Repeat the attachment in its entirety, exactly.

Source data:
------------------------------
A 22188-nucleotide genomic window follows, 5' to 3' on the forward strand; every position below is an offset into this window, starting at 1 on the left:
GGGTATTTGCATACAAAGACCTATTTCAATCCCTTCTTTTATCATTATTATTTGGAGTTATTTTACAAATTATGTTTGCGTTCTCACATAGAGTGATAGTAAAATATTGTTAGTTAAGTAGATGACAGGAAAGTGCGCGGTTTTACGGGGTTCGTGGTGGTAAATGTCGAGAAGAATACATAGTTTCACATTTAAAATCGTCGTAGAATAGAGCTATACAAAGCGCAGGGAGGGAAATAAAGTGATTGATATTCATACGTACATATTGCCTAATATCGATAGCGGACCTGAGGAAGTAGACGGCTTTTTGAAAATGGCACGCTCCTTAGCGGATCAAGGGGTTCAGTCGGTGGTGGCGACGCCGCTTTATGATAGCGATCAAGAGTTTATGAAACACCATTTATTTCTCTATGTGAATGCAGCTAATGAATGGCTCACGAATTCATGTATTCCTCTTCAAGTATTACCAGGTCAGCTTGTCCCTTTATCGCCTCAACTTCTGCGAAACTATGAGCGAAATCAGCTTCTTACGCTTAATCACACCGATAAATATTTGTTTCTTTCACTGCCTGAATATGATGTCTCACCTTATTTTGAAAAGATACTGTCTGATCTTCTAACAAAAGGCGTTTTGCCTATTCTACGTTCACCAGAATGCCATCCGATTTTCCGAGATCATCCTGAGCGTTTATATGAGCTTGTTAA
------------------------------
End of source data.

A 22188-nucleotide genomic window follows, 5' to 3' on the forward strand; every position below is an offset into this window, starting at 1 on the left:
GGGTATTTGCATACAAAGACCTATTTCAATCCCTTCTTTTATCATTATTATTTGGAGTTATTTTACAAATTATGTTTGCGTTCTCACATAGAGTGATAGTAAAATATTGTTAGTTAAGTAGATGACAGGAAAGTGCGCGGTTTTACGGGGTTCGTGGTGGTAAATGTCGAGAAGAATACATAGTTTCACATTTAAAATCGTCGTAGAATAGAGCTATACAAAGCGCAGGGAGGGAAATAAAGTGATTGATATTCATACGTACATATTGCCTAATATCGATAGCGGACCTGAGGAAGTAGACGGCTTTTTGAAAATGGCACGCTCCTTAGCGGATCAAGGGGTTCAGTCGGTGGTGGCGACGCCGCTTTATGATAGCGATCAAGAGTTTATGAAACACCATTTATTTCTCTATGTGAATGCAGCTAATGAATGGCTCACGAATTCATGTATTCCTCTTCAAGTATTACCAGGTCAGCTTGTCCCTTTATCGCCTCAACTTCTGCGAAACTATGAGCGAAATCAGCTTCTTACGCTTAATCACACCGATAAATATTTGTTTCTTTCACTGCCTGAATATGATGTCTCACCTTATTTTGAAAAGATACTGTCTGATCTTCTAACAAAAGGCGTTTTGCCTATTCTACGTTCACCAGAATGCCATCCGATTTTCCGAGATCATCCTGAGCGTTTATATGAGCTTGTTAA